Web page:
I think that it’s important for people to leave their comfort zones and to go out and experience the world and all of its beautiful people and cultures. I’m currently in Miami for the first time. I’ve never been to a state or US city where Spanish is the primary language. It’s incredible to see and I would never know this unless I experienced it first hand. I also think that people can be very self-centered and that international travel especially is something that opens your eyes and mind to the human condition. I think that every American needs to leave the country at least once, just to see what other countries really think about us. It’s humbling.
Let’s talk about that potentially stressful experience of finding yourself spending five or eight or 10 hours on an airplane. The seats are small, you’re often climbing over your sleeping neighbor to use the bathroom, and the seatbelts (which they make you wear for pretty much the entire flight) can sometimes not be long enough. How do you deal?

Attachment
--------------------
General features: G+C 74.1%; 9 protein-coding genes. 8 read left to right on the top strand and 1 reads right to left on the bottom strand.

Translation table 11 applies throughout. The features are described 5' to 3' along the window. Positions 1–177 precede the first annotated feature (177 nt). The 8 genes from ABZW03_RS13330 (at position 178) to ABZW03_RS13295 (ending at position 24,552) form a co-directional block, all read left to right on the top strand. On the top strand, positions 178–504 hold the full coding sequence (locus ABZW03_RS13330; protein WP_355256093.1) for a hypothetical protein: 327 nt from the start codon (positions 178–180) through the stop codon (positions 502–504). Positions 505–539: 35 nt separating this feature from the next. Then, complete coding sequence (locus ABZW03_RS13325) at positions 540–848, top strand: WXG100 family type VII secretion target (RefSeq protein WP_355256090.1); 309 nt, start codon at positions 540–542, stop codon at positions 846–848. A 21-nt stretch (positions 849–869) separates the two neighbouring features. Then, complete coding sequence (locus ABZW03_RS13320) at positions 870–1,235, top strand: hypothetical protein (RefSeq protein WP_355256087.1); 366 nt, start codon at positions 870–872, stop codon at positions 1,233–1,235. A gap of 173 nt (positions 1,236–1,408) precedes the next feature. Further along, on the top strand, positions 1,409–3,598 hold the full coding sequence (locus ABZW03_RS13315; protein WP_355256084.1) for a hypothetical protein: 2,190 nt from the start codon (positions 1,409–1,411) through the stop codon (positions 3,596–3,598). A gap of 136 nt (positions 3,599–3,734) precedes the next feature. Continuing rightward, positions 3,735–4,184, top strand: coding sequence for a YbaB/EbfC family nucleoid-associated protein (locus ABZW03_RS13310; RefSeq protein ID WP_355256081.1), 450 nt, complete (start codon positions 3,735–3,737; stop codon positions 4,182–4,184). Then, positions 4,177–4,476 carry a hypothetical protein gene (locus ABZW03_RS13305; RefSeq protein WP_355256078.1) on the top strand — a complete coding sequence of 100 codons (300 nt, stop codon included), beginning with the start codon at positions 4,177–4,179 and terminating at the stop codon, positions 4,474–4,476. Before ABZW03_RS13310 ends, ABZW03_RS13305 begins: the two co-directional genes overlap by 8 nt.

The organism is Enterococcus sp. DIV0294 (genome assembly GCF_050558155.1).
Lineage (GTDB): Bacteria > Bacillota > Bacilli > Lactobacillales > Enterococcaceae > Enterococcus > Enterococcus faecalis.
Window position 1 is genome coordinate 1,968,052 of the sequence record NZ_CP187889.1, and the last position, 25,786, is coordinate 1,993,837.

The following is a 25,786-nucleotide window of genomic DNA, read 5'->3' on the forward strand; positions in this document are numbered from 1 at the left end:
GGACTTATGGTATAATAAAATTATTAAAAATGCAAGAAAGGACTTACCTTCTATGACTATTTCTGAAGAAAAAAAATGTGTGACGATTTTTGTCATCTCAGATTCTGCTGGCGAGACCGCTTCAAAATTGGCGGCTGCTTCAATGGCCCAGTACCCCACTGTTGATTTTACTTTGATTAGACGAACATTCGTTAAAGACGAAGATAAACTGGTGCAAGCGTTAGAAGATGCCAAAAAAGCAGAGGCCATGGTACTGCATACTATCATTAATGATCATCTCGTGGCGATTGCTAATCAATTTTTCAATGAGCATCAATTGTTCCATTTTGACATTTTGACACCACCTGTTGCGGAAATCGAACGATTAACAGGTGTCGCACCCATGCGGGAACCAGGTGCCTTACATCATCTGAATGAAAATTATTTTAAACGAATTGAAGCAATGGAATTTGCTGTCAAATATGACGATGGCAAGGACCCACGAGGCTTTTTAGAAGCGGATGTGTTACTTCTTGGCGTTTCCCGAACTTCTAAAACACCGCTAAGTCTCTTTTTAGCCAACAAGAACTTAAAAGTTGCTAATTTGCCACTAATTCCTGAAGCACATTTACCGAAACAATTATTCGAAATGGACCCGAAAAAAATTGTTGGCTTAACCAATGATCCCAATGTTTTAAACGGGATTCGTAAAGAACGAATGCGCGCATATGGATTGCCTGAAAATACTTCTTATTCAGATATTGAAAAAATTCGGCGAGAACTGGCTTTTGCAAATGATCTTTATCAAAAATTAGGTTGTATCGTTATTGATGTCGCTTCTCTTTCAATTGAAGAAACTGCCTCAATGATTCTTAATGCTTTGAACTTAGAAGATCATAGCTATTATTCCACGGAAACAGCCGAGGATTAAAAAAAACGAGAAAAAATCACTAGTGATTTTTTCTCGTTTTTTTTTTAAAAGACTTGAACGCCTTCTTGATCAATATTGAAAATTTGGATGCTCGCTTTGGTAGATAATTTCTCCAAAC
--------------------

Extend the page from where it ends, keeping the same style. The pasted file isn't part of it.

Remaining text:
This is something that is talked about almost daily in the Fat Girls Traveling Facebook Group. Travel anxiety is real, for everyone, not just fat girls. Regarding the seatbelts, I will often suggest that members purchase their own extender if they feel uncomfortable asking a flight attendant for one. However, I strongly advocate that people, especially women, ask for what they need. If you need to get up and walk around to stretch your legs, ask your neighbor if they can get out so that you can get out. If you’re the lucky winner of the middle seat (the worst) make sure you get both of those armrests! If an armrest is digging into your flesh and causing you pain, ask if it can be lifted. Most decent people will understand that you need a little more space to live your life. Don’t apologize for that; ask for what you need.